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High school notebook: WPIAL addresses boys, girls lacrosse concerns

Chris Harlan
| Monday, June 19, 2017, 8:18 p.m.
Shady Side Academy senior Clayton Krol leads the team in points at a game April 18, 2017, against Penn-Trafford.
Jan Pakler | For the Tribune-Review
Shady Side Academy senior Clayton Krol leads the team in points at a game April 18, 2017, against Penn-Trafford.

The WPIAL won't revert lacrosse to the Division 1/Division 2 system used in years past, but a smaller change could ease the competitive-balance concerns among boys teams.

The WPIAL board of directors on Monday approved an alignment for boys lacrosse that increases Class AAA to four sections and Class AA to three. With smaller sections and fewer section matches, the WPIAL will schedule each team a couple of nonsection matches with similarly skilled teams.

The switch affects only boys teams.

Girls lacrosse remains unchanged. The decisions were based on recommendations from the two WPIAL steering committees for lacrosse.

“We felt that if we could spread the (boys) sections out, you would provide a little more flexibility,” said WPIAL executive director Tim O'Malley, noting there also would be fewer mandated mismatches.

As for the girls committee: “Their recommendation was to leave it alone for a year,” O'Malley said. “We'll step back and look at it again then.”

Updated section alignments and schedules for the 2018 season will appear on the WPIAL website Tuesday. The WPIAL will provide seven or eight games for each boys team, O'Malley said. The PIAA limit is 18 games.

“What it does for the competitive (boys) teams like Mt. Lebanon, which wants to go to Philadelphia to play in tournaments, they have the flexibility to do that,” O'Malley said.

The WPIAL traditionally divided its lacrosse teams by program strength rather than school enrollment. The experienced teams competed in one division while the upstarts were able to voluntarily play each other in another.

That ended before this past season when the PIAA expanded lacrosse to two enrollment-based classifications. Lacrosse is one of the WPIAL's smaller sports with 43 girls teams and 40 boys teams, and some coaches and administrators feared lopsided scores could cause teams to fold.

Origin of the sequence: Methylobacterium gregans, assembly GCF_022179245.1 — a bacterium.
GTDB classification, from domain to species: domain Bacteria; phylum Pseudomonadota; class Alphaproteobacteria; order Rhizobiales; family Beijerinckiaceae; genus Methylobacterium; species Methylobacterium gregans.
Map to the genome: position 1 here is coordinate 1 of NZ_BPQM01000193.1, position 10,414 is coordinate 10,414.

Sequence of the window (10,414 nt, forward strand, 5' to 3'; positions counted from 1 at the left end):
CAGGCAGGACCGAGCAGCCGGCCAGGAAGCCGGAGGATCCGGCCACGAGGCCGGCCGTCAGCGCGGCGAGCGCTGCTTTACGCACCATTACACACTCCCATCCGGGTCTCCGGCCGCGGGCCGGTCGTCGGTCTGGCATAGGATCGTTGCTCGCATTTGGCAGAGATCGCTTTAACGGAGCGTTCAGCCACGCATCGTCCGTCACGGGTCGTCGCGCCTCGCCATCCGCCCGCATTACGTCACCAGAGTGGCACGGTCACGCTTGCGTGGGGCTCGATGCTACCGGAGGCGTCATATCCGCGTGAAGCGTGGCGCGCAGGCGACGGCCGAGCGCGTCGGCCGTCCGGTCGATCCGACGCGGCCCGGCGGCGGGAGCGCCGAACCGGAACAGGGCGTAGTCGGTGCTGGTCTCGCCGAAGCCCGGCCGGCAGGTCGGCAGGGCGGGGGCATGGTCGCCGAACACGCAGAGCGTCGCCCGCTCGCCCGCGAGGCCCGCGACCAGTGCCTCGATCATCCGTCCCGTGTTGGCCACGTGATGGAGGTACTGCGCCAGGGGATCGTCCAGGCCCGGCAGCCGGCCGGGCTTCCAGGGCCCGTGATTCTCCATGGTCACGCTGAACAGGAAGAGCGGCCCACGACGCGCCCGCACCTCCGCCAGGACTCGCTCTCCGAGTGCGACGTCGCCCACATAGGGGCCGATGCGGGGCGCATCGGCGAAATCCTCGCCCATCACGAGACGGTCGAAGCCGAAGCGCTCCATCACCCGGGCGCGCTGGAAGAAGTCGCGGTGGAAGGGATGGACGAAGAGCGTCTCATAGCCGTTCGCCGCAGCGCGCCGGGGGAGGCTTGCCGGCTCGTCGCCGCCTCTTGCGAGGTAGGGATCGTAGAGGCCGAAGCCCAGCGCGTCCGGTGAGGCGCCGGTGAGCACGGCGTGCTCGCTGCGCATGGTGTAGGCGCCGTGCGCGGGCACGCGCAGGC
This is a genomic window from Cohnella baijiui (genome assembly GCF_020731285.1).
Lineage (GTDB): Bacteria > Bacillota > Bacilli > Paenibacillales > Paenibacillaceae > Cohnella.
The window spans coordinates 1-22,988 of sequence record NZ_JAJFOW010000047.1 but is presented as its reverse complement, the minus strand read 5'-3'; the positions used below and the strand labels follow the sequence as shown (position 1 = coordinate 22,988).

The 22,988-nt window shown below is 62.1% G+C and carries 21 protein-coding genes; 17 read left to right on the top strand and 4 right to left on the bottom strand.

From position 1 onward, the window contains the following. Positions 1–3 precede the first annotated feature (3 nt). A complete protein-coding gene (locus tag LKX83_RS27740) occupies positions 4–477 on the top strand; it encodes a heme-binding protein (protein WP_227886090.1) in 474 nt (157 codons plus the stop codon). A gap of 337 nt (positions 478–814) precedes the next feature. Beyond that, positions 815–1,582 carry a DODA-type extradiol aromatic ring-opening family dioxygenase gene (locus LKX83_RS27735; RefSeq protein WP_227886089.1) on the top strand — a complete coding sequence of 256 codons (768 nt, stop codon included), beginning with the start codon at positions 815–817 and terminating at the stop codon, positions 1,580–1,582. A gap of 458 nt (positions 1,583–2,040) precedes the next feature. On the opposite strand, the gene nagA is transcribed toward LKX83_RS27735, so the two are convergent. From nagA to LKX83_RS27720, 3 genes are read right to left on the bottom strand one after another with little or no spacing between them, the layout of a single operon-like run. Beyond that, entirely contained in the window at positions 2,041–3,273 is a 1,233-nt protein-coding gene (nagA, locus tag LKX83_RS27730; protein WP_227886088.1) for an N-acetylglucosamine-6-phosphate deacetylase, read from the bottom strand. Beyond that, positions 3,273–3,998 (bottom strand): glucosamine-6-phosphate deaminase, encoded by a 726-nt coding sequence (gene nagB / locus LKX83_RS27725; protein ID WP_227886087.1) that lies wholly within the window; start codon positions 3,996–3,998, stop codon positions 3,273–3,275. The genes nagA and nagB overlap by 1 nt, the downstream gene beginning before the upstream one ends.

The two WPIAL lacrosse committees considered those concerns independently. The boys committee decided limited action was needed, in part because the sport's physicality puts inexperienced players at risk, O'Malley said.

Seneca Valley athletic director Heather Lewis, a girls lacrosse committee member, examined this past year's scores in detail and found the competition wasn't as unbalanced as many thought.

“While there were discrepancies in some scores, there are a lot of teams that aren't far off from being in playoffs,” Lewis said. “We as a committee looked at it and said we're fairly well-balanced. The three sections all have a couple of strong teams and maybe one or two weak teams. And then there's a good core of teams right across that middle band that were competitive.

“Do we need to change all this if we've got for the most part balanced sections and competitive lacrosse?”

The girls committee also wondered whether it was wise for the WPIAL to treat individual sports differently. No other sport separates the haves from the have-nots.

“We need to be careful to not set a precedent,” Lewis said. “We have a couple of lacrosse teams that are losing games by large margins. Well, we have that in every sport.”

Soccer site

The WPIAL soccer championships will return to Highmark Stadium next fall. The WPIAL administration considered holding the eight games at high school stadiums before Highmark submitted a second bid that was deemed acceptable, O'Malley said.

Raise for refs

Officials working WPIAL playoffs will receive a $5-per-game raise next school year under a $1.88 million budget approved Monday by the WPIAL board for the 2017-18 school year. The raise affects officials in all sports. Next year's budget was reduced slightly from the $1.92 million approved last year.

Suspension accepted

The Penn Hills administration informed the WPIAL it will meet the board's demand and suspend boys basketball coach Dan DeRose for the first four games next season. DeRose was punished for speaking critically of referees after a February playoff loss. Had Penn Hills not suspended DeRose, the team would have been barred from the postseason.

The WPIAL denied DeRose's appeal in May.

Chris Harlan is a Tribune-Review staff writer. Reach him at or via Twitter @CHarlan_Trib.

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